Molly Johnson, |
Over the past week nearly everyone who's heard me playing Another Day has wondered aloud why Molly Johnson hasn't received the kind of acclaim that's heaped upon Diana Krall, Nora Jones and Holly Cole. Molly's voice is better, in their opinions, than Diana's or Holly's. Her stylistic range is greater than Nora has shown us. And yet the accolades and the awards have not yet been piled at Molly's doorstep as they have for the others.
The solution to this situation is simple. Go out and pick up Another Day. Molly's sophomore solo effort is a terrific album from the opening jazz/pop groove of the title track and the languid sensuality of "Haunted" to the brilliantly conceived marriage of reggae and Chicago soul on "Ooh Child/Redemption Song." The album is a wonderful mix of covers, including a seductive rendition of "Miss Celie's Blues," and original tracks that showcase the writing/arranging talents of her entire band.
Molly has a knack for surrounding herself with outstanding musicians ever since she burst onto Toronto's Queen Street music scene in the mid-1980s. Her band Alta Moda cooked on the club scene with their funk-meets-new wave style, but their debut album's studio cleanliness failed to capture their intensity and Alta Moda sank into obscurity. Despite a greater degree of critical success Molly's next outing, the rockier combo Infidels, also failed to realize her considerable potential. Molly however is a chameleon and her reinvention as a jazz standards seductress is proving to be considerably more studio-friendly. To be fair, Molly has explored jazz throughout her varied career collaborating with the likes of Stephane Grappelli and packing Toronto clubs.
This time around her band includes multi-instrumentalist Colleen Allen (sax, flute, clarinet, accordion), pianist Andrew Craig, bassist Mike Downes and drummer Mark McLean. This combo was put to the considerable challenge of recording the Another Day album in just eight days under the inspired direction of producer Craig Street.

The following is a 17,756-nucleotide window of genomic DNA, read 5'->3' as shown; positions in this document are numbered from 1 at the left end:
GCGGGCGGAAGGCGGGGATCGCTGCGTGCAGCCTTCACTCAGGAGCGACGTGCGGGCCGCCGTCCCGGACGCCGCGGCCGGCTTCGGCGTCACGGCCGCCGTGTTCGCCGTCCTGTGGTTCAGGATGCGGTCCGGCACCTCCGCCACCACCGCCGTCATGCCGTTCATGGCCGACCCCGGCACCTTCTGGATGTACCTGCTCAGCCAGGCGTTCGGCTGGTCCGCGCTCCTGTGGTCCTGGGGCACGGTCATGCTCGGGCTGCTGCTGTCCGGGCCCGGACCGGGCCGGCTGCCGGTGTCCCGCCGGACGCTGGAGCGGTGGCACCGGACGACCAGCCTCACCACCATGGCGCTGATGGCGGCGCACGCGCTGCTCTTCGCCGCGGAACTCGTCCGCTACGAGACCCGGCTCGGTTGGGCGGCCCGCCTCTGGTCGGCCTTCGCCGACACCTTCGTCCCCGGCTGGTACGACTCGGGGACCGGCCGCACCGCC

What I find most impressive given the constricted recording time is the variety of styles which are displayed on Another Day. The title track, particularly the radio remix that closes the U.S. version of this album, is layered with background vocals, guitar, sax, bongos and multiple keyboards. Meanwhile, Molly's moody cover of "Summertime" is stripped down to an ultra-spare arrangement of vocals, acoustic bass and cardboard box. I only wish this team had had another day (or two) to record as the album falls into a bit of a rut toward the end with "Summertime," "Sweet Sublime" and "He's Got My Heart" a bit too similar to one another from a production standpoint.
This small criticism notwithstanding, not just any vocalist could pull off an album as diverse as Another Day. It's a credit to Molly's talent that she can unify a recording that leaps from the kitschy "Puttin' on the Ritz" energy of "Red Cardinal" to the lazy, late-night delivery of "Sleep In Late" with such ease. Molly Johnson is definitely a talent to watch and Another Day is an album to own.